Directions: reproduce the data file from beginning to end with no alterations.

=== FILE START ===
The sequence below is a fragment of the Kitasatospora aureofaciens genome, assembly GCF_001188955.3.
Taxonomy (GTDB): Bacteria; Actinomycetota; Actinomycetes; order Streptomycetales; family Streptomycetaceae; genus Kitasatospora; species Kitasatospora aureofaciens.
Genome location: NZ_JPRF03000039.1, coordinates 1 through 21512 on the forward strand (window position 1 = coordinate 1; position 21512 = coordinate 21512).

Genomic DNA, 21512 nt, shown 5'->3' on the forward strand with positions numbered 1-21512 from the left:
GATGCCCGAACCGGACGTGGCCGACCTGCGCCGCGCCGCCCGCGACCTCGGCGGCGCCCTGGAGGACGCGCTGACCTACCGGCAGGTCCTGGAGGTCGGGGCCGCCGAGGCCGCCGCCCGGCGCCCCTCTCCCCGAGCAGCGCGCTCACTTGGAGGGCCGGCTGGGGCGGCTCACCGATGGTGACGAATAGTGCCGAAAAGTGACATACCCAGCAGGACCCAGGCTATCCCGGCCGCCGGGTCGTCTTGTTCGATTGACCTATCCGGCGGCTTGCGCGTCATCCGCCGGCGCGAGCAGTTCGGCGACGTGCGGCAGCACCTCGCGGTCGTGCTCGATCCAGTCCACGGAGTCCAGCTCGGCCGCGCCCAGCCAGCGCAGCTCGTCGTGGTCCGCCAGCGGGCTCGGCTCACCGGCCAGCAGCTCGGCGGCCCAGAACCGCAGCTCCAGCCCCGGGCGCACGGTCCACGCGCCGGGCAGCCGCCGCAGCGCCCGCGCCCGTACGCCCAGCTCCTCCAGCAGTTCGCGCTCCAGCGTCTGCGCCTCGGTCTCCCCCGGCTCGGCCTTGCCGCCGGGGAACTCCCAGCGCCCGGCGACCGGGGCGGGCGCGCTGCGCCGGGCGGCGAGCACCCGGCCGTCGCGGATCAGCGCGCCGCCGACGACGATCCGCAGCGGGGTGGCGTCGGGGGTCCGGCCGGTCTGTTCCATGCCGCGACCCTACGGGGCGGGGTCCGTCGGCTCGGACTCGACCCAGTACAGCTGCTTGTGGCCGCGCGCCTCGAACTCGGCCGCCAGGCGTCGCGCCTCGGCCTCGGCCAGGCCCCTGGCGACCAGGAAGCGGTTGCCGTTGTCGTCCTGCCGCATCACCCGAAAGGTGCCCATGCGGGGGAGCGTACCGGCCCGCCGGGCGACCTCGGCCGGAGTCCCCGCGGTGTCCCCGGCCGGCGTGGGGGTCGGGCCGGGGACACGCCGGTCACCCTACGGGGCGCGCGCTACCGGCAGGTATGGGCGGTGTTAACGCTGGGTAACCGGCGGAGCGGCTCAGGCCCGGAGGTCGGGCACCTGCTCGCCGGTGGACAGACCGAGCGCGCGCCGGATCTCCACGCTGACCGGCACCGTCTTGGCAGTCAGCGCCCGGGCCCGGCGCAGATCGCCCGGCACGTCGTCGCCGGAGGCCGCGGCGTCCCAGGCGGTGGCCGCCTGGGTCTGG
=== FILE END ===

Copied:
The sequence below is a fragment of the Kitasatospora aureofaciens genome, assembly GCF_001188955.3.
Taxonomy (GTDB): Bacteria; Actinomycetota; Actinomycetes; order Streptomycetales; family Streptomycetaceae; genus Kitasatospora; species Kitasatospora aureofaciens.
Genome location: NZ_JPRF03000039.1, coordinates 1 through 21512 on the forward strand (window position 1 = coordinate 1; position 21512 = coordinate 21512).

Genomic DNA, 21512 nt, shown 5'->3' on the forward strand with positions numbered 1-21512 from the left:
GATGCCCGAACCGGACGTGGCCGACCTGCGCCGCGCCGCCCGCGACCTCGGCGGCGCCCTGGAGGACGCGCTGACCTACCGGCAGGTCCTGGAGGTCGGGGCCGCCGAGGCCGCCGCCCGGCGCCCCTCTCCCCGAGCAGCGCGCTCACTTGGAGGGCCGGCTGGGGCGGCTCACCGATGGTGACGAATAGTGCCGAAAAGTGACATACCCAGCAGGACCCAGGCTATCCCGGCCGCCGGGTCGTCTTGTTCGATTGACCTATCCGGCGGCTTGCGCGTCATCCGCCGGCGCGAGCAGTTCGGCGACGTGCGGCAGCACCTCGCGGTCGTGCTCGATCCAGTCCACGGAGTCCAGCTCGGCCGCGCCCAGCCAGCGCAGCTCGTCGTGGTCCGCCAGCGGGCTCGGCTCACCGGCCAGCAGCTCGGCGGCCCAGAACCGCAGCTCCAGCCCCGGGCGCACGGTCCACGCGCCGGGCAGCCGCCGCAGCGCCCGCGCCCGTACGCCCAGCTCCTCCAGCAGTTCGCGCTCCAGCGTCTGCGCCTCGGTCTCCCCCGGCTCGGCCTTGCCGCCGGGGAACTCCCAGCGCCCGGCGACCGGGGCGGGCGCGCTGCGCCGGGCGGCGAGCACCCGGCCGTCGCGGATCAGCGCGCCGCCGACGACGATCCGCAGCGGGGTGGCGTCGGGGGTCCGGCCGGTCTGTTCCATGCCGCGACCCTACGGGGCGGGGTCCGTCGGCTCGGACTCGACCCAGTACAGCTGCTTGTGGCCGCGCGCCTCGAACTCGGCCGCCAGGCGTCGCGCCTCGGCCTCGGCCAGGCCCCTGGCGACCAGGAAGCGGTTGCCGTTGTCGTCCTGCCGCATCACCCGAAAGGTGCCCATGCGGGGGAGCGTACCGGCCCGCCGGGCGACCTCGGCCGGAGTCCCCGCGGTGTCCCCGGCCGGCGTGGGGGTCGGGCCGGGGACACGCCGGTCACCCTACGGGGCGCGCGCTACCGGCAGGTATGGGCGGTGTTAACGCTGGGTAACCGGCGGAGCGGCTCAGGCCCGGAGGTCGGGCACCTGCTCGCCGGTGGACAGACCGAGCGCGCGCCGGATCTCCACGCTGACCGGCACCGTCTTGGCAGTCAGCGCCCGGGCCCGGCGCAGATCGCCCGGCACGTCGTCGCCGGAGGCCGCGGCGTCCCAGGCGGTGGCCGCCTGGGTCTGG